Intraoperative Coronary Collateral Function in Patients With Coronary Occlusive Disease
Nitroglycerin Responsiveness and Angiographic Correlations
To elucidate the direct influence of nitroglycerin on coronary collateral function in patients and to clarify the relation between angiographic appearance and functional performance of coronary collaterals, we measured retrograde flow and peripheral coronary pressure (PCP) before and after nitroglycerin in patients undergoing saphenous vein bypass. Measurements were made via the distally (but not proximally) attached vein graft while the coronary artery receiving the graft was totally occluded proximal to the site of graft attachment. Nitroglycerin (100 to 150 mcg bolus and 100 mcg/min) was infused into the ascending aorta in 29 patients. Baseline measurements revealed: aortic pressure mean 79 mm Hg, PCP 30 mm Hg, retrograde flow 2.7 ml/min, and collateral resistance 28.5 mm Hg/ml/min. Following nitroglycerin, mean aortic pressure decreased 18% but retrograde flow was not consistently changed; thus collateral resistance fell significantly (average 28%, P < 0.05). Similarly, collateral resistance fell (mean 50%) in eight individuals in whom aortic pressure changes were attenuated by altering systemic flow. If calculated as a fraction of aortic pressure, PCP increased 9.9% (P < 0.02), a finding consistent with enhanced collateral flow. Our results suggest that nitroglycerin can diminish resistance to collateral flow despite severe multivessel involvement. Comparison of baseline data with preoperative angiography revealed a correlation between the size and extent of coronary collaterals and physiologic evidence of collateral function. Thus, angiographic appearance of coronary collaterals accurately predicts collateral function during bypass surgery.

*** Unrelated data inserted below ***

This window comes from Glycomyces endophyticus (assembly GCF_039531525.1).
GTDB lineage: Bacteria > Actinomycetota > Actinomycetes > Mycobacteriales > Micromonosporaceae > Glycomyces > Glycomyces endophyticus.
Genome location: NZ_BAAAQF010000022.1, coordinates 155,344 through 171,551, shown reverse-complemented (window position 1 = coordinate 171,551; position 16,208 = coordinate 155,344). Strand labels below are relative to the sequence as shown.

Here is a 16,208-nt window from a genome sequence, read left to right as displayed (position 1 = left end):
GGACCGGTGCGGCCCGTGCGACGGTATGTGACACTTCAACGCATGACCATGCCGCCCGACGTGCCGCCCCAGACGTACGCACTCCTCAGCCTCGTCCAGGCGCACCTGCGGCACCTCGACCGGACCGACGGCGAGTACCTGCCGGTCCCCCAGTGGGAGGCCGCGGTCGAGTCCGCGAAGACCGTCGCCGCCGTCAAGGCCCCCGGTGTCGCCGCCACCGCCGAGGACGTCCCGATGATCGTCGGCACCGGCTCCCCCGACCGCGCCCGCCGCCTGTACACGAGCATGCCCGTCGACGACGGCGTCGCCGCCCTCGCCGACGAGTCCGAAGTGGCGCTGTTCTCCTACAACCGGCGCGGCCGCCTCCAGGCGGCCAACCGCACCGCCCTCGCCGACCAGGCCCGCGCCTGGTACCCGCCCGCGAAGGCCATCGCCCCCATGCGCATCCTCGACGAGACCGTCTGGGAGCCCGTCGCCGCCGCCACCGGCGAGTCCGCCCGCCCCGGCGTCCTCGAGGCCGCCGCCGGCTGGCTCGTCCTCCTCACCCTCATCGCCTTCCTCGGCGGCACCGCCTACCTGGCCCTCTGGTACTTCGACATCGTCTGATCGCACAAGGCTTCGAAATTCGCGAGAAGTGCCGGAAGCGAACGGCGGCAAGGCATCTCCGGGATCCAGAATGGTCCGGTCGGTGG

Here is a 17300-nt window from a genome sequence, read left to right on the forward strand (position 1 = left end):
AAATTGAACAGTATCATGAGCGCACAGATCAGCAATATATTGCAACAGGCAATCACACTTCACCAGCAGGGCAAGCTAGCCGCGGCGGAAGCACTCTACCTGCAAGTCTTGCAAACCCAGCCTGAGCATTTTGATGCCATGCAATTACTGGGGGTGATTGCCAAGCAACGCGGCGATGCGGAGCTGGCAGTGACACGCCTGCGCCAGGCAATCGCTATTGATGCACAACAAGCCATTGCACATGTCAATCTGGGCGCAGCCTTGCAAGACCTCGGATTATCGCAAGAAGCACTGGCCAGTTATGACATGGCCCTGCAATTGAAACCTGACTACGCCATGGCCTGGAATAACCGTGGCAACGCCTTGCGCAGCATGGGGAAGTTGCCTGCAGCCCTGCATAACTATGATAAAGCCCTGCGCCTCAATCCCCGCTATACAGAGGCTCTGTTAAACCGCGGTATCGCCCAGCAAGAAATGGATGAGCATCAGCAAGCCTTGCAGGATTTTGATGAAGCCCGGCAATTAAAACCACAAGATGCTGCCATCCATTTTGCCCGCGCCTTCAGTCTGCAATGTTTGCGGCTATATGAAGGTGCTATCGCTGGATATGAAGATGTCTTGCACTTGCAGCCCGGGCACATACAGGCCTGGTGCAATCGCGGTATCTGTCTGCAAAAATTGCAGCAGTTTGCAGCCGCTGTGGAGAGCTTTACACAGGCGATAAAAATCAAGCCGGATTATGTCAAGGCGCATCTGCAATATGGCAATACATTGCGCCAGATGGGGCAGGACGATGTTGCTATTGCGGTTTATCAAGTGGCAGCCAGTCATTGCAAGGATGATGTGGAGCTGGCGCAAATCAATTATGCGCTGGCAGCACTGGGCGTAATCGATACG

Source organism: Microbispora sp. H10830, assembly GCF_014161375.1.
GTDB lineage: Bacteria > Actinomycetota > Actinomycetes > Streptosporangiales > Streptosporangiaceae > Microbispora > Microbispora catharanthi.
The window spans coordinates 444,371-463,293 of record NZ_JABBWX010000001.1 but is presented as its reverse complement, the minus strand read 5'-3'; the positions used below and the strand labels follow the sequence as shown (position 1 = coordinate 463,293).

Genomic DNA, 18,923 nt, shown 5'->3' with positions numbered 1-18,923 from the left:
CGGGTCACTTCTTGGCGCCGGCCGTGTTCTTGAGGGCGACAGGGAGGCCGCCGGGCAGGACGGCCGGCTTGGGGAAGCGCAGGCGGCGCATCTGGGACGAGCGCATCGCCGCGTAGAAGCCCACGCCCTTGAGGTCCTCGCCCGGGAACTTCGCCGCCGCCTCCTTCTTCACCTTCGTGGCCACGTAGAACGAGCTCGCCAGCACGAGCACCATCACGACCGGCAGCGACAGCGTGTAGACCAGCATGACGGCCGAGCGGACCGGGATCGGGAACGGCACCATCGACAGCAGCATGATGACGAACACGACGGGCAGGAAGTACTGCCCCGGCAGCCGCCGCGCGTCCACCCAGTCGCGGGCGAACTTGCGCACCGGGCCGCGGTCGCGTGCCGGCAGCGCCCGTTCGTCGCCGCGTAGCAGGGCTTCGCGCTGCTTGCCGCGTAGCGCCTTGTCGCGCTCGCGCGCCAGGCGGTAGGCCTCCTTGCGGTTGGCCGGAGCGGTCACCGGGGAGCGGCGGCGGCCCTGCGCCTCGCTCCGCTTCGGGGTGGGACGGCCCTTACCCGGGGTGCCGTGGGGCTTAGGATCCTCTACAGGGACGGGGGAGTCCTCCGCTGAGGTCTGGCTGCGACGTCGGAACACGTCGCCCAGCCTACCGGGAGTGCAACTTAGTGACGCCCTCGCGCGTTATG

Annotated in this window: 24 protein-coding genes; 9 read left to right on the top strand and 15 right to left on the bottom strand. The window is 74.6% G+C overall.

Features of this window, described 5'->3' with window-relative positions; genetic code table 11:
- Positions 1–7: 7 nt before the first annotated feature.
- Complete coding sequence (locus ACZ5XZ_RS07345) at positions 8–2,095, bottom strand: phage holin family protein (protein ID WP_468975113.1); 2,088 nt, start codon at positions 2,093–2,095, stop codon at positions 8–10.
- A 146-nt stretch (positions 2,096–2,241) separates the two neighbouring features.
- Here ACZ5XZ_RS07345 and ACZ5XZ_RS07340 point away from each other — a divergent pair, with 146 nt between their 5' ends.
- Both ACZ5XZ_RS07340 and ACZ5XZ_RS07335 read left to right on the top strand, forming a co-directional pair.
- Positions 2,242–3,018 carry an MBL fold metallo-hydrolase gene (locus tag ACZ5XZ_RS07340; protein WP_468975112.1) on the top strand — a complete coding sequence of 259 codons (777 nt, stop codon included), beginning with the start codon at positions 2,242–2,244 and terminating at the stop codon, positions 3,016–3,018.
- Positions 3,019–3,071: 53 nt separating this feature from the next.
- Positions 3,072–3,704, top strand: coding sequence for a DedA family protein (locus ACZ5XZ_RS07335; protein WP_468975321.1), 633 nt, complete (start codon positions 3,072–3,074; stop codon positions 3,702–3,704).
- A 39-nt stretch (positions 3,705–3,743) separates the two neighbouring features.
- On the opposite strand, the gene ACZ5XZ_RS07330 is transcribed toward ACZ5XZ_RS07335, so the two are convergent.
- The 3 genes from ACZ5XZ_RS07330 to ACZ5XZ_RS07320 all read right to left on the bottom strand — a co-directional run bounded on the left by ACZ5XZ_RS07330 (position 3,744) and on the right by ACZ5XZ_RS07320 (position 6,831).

- Received August 13, 1973.
- Accepted September 21, 1973.
- © 1974 American Heart Association, Inc.